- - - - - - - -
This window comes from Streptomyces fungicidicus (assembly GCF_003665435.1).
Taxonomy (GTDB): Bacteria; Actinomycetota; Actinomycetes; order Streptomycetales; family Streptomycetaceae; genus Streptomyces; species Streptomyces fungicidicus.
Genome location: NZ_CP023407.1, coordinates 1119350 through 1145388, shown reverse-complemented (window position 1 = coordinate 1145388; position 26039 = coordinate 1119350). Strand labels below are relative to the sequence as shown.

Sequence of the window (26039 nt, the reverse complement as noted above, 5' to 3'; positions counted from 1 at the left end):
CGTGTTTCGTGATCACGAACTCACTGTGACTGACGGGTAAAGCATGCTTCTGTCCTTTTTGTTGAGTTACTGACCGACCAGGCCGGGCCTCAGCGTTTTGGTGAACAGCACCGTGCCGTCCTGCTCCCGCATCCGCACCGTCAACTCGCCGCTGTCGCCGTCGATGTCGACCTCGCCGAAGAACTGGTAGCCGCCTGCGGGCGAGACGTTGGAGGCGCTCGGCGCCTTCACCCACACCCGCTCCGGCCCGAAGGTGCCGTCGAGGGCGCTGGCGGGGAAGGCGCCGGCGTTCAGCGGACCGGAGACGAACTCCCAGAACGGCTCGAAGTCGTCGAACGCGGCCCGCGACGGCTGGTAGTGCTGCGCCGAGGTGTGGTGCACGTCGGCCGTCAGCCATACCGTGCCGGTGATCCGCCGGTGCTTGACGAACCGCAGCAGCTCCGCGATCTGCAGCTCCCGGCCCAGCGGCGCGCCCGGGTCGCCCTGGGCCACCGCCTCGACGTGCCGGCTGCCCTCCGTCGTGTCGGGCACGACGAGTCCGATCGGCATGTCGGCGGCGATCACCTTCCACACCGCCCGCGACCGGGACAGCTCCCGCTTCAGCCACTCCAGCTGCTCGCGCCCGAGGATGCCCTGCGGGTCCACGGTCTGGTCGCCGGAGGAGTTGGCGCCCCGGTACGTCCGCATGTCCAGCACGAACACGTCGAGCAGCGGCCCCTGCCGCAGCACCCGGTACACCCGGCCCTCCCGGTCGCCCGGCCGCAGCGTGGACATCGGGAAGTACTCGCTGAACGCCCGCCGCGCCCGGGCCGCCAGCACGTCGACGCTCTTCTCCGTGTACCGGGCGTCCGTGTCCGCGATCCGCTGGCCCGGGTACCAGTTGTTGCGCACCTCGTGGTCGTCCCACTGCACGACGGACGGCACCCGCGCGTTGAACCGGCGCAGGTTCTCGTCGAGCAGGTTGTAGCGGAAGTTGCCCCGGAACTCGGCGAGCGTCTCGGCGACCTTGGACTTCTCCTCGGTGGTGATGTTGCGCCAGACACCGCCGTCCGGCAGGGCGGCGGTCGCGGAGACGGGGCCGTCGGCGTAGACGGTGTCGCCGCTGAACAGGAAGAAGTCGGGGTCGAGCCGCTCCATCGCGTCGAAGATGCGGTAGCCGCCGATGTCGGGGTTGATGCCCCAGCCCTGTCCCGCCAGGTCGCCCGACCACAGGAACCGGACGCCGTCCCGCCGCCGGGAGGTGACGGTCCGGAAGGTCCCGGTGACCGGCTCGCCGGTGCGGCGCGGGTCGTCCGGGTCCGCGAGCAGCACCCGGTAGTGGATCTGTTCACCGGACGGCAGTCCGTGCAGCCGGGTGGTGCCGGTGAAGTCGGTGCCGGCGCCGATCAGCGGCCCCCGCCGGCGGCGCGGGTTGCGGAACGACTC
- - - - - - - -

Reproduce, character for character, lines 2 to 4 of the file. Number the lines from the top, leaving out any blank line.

Taxonomy (GTDB): Bacteria; Actinomycetota; Actinomycetes; order Streptomycetales; family Streptomycetaceae; genus Streptomyces; species Streptomyces fungicidicus.
Genome location: NZ_CP023407.1, coordinates 1119350 through 1145388, shown reverse-complemented (window position 1 = coordinate 1145388; position 26039 = coordinate 1119350). Strand labels below are relative to the sequence as shown.

Sequence of the window (26039 nt, the reverse complement as noted above, 5' to 3'; positions counted from 1 at the left end):